Conclusion

Tennyson also makes his Arthurian world look similar to the Industrial Revolution in Victorian Britain in which Tennyson lived in by the fact that in both times, it started a new era of good things. However, Tennyson also looks to the Golden Age in a negative view when he talks about Sir Galahad and the Lady of Shalott. He shows the burden some knights such as Sir Galahad have to go through just to become a loyal knight to their king and must resist all bliss that tempts them. He also may be describing his feelings towards the way Victorian women had to live. He shows this through the Lady of Shalott and how she is trapped in a tower of Camelot with a curse of not being able to go out and how she is missing out on the Golden Age. In the same way, Tennyson is saying how the Victorian women missed out on the Industrial Revolution because they had to say at home doing the housework. Some people, who enjoyed the Golden Age such as Sir Lancelot, forgot all about religion for Tennyson hardly talks about religion in "Sir Lancelot and Queen Guinnevere". Here he may be connecting the fact that the attendance of Church in the Industrial Revolution fell and saying how he felt about the loss of religion in the country when something good happens. The good thing about Tennyson poems, is the fact, that he writes in the style that makes the Golden Age identical to the world he lived in. All the aspects of those poems can be compared to life we live. ...read more.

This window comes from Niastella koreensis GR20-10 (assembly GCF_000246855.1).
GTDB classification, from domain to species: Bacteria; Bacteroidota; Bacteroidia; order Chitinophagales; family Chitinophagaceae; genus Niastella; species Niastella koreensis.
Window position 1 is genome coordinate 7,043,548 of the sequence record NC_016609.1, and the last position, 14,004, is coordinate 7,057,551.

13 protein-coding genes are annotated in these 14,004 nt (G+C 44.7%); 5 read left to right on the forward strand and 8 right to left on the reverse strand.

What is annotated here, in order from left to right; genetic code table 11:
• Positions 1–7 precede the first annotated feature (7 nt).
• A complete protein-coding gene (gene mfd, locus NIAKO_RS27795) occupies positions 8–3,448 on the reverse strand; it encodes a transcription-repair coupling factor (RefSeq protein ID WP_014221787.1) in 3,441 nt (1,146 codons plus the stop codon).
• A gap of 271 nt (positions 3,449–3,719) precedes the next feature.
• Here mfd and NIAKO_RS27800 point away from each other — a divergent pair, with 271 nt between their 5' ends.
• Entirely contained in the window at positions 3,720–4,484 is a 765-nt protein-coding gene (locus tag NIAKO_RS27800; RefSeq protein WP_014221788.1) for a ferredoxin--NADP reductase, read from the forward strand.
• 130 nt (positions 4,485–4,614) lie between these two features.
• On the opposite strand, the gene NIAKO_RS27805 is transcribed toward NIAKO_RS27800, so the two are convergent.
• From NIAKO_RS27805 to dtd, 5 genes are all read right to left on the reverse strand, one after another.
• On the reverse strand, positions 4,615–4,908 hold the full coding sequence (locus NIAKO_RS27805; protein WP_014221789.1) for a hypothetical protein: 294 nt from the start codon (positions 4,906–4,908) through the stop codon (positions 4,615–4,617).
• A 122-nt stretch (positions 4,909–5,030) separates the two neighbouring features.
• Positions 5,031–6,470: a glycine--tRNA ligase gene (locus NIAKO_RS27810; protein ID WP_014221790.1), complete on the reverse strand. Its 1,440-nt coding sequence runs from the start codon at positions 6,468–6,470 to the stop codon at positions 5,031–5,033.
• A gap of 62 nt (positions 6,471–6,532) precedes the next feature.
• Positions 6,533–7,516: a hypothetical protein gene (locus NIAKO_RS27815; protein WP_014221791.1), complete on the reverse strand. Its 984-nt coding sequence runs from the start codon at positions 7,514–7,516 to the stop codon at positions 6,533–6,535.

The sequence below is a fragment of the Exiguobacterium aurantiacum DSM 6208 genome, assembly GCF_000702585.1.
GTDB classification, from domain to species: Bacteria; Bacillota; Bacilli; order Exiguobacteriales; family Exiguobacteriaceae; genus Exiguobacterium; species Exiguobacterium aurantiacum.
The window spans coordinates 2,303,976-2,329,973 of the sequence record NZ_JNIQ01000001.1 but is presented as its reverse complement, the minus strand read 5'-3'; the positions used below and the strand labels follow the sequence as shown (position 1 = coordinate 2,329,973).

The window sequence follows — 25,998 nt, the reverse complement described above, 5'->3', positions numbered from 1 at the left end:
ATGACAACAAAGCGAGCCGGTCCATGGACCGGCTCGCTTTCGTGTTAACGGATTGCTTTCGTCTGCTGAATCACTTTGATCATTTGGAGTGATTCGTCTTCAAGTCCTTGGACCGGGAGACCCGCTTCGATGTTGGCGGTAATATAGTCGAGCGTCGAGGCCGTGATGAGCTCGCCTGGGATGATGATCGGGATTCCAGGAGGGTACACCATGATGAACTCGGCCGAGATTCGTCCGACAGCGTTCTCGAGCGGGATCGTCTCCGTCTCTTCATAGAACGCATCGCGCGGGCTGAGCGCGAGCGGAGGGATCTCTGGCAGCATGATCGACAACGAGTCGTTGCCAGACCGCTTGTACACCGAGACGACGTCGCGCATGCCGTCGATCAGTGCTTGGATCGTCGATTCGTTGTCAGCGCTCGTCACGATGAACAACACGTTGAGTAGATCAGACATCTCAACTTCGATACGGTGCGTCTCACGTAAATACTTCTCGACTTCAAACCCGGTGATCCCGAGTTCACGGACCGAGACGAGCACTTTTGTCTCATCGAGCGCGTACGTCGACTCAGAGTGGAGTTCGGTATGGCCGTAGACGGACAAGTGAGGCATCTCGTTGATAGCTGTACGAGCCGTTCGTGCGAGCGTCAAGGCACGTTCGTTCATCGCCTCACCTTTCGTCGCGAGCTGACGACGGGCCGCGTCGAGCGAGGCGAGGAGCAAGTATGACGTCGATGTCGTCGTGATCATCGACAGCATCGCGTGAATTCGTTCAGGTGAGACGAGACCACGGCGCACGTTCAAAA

The above preview is unformatted text

This student written piece of work is one of many that can be found in our AS and A Level Alfred Lord Tennyson section.

Found what you're looking for?

  • Start learning 29% faster today
  • 150,000+ documents available
  • Just £6.99 a month

Not the one? Search for your essay title...
  • Join over 1.2 million students every month
  • Accelerate your learning by 29%
  • Unlimited access from just £6.99 per month

See related essaysSee related essays

Related AS and A Level Alfred Lord Tennyson essays

  1. Marked by a teacher

    The Lady Of Shalott Feminist Reading

    3 star(s)

    The two characters are presented as antitheses to one another as the Lady of Shalott is described as living in "shadows" and "silence" whereas Lancelot is linked with colours of royalty and wealth such as "purple" and compared with the cosmos such as "meteors".

  2. Marked by a teacher

    A later poet said 'Old men ought to be explorers'. What do you think ...

    3 star(s)

    Ulysses also refers to exploring in terms of knowledge and on a deeper, spiritual level; 'to follow knowledge like a sinking star, Beyond the utmost bound of human thought.' Not only does Ulysses want to travel but he also wants to become more knowledgeable as though it is something that he may not be able to do forever (sinking star).